Three men with a combined 76 years of law enforcement experience are seeking to fill a pending vacancy in the Adams County Sheriff's office, with voters to determine on Nov. 2 who will fill that role.
With two-term incumbent Charles Padgett barred from seeking re-election because of term limits, two longtime members of the sheriff's department and a veteran member of the sheriff's reserve unit have thrown their broad-brimmed hats into the race. Democrat Jon Fuhrman, Republican Shane Rekeweg and Independent Terry Nevil are seeking the voter's nod in the general election balloting.
Nevil, 62, first joined the sheriff's department in 1979 as a dispatcher and later became a fulltime deputy, rising to his current rank as sergeant. He is also a member of the Geneva Volunteer Fire Department and a former chief of that department, and previously served as an Adams County Emergency Medical Technician (EMT). He resides in Berne and is the owner of Nevil Body Shop in Geneva.
Fuhrman, 49, currently serves as captain of the sheriff's reserves and is a 27-year member of that organization. The Root Township resident is the owner of Fuhrmann Precision Services and Heritage Wire Die.
Rekeweg, 39, has served in the law enforcement field for the past 18 years; 15 of those with Adams County Sheriff's Department. A resident of the Preble area, he is currently a patrolman with the department.
Among the leading challenges facing the county's next sheriff is the continued decline in county revenues. All three candidates said belt-tightening measures will be implemented as necessary to run the department within the confines of the current economic structure.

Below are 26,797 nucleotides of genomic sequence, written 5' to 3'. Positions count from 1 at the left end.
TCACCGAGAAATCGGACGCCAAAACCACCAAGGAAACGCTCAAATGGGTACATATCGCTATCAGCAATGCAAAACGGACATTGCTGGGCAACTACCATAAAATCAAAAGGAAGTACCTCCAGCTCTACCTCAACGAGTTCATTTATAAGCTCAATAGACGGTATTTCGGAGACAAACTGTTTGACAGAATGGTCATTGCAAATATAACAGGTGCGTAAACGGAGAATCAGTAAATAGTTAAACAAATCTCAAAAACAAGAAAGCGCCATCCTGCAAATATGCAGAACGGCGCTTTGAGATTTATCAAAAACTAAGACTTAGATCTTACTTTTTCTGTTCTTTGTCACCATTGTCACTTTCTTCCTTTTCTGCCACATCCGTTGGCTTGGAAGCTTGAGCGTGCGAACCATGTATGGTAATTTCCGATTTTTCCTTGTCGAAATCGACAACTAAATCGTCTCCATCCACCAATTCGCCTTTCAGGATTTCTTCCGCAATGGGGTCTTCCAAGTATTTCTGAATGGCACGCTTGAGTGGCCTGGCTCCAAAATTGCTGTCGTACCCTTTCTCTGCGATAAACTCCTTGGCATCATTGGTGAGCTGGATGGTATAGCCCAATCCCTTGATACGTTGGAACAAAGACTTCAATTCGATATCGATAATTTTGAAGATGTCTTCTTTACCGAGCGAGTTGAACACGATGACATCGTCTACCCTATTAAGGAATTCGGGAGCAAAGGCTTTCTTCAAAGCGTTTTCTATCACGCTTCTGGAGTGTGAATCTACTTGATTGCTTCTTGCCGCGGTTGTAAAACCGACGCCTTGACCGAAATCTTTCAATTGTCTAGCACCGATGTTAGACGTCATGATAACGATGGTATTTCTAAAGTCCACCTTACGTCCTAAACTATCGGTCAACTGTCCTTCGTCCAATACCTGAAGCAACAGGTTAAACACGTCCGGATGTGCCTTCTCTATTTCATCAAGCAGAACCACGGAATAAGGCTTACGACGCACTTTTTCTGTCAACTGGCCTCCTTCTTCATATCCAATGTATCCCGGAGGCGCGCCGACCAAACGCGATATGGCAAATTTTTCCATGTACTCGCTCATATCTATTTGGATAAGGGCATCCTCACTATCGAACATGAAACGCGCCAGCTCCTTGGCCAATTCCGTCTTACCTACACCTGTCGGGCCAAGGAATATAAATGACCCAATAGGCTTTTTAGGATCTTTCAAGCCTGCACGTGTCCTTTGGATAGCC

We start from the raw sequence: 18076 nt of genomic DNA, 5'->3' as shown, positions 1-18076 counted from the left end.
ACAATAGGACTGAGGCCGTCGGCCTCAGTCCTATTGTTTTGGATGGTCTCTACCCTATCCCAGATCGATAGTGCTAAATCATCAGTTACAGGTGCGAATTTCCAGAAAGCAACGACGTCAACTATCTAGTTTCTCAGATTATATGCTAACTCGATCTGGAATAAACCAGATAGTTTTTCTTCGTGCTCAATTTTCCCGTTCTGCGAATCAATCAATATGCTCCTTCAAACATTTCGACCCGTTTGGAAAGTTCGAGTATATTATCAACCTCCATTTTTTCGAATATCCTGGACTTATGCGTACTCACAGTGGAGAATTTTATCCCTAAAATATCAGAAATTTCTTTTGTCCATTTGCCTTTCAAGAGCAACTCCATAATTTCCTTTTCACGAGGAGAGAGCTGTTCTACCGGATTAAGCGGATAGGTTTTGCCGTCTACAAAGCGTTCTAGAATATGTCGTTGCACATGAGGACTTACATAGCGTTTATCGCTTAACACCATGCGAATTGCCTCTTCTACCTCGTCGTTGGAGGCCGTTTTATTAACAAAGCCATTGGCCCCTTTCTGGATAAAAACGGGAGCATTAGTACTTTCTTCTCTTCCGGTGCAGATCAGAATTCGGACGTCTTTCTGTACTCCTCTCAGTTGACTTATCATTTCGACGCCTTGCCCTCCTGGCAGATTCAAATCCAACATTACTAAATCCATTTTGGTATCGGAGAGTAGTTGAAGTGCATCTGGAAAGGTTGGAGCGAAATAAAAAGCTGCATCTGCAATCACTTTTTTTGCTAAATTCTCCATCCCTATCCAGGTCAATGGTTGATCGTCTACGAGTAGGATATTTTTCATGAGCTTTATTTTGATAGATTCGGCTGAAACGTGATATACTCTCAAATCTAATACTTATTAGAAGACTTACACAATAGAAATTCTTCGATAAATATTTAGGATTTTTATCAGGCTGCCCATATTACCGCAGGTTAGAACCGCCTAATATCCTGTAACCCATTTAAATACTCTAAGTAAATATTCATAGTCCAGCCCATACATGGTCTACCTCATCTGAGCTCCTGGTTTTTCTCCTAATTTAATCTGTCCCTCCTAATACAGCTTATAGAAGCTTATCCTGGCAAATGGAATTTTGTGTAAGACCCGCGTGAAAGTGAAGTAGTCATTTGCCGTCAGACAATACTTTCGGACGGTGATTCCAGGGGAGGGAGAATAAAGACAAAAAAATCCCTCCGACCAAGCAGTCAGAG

Rekeweg said he will rely on his master's degree in business administration and will implement a reasoned approach to "run the department like a business."
"We need to set up systems to analyze our expenditures and to constantly review that data," said Rekeweg. "We will know at the beginning of the year what our budget is, and we need to try to make any necessary changes early in the year to stay on budget. There's a lot to look at to control spending, and there's no reason not to look at it early and make adjustments as necessary."
"The budget is something I will inherit" if elected, said Fuhrman. "And I am very, very frugal. I will encourage each and every employee to find ways to be more efficient, and to communicate those ways to me. I would also not be opposed to looking at combining the dispatch units (of county law enforcement agencies), although I would have to weigh all the costs and benefits" of such a move.
Nevil agreed that the next sheriff of Adams County "is going to have to manage the department with fewer resources." He said that while some equipment is in need of updating, "you have to make do with what you've got. You never like to make (budget) cuts, but sometimes you have to."
Beginning with the primary election in May and continuing in the weeks leading up to the Nov. 2 general election, several candidates have suggested that morale is low within the sheriff's department at the present time.
Nevil said he does not believe that to be the case.
"It may be a bit of a problem, but it's not a big problem," he said. "It's not something that can't be corrected by better communication."
Fuhrman said there currently is "not enough communication between the three shifts, from the top down and vice versa." As sheriff, he would attempt to improve that communication through better leadership "to get a better sense of teamwork back by getting everyone working toward the same goal."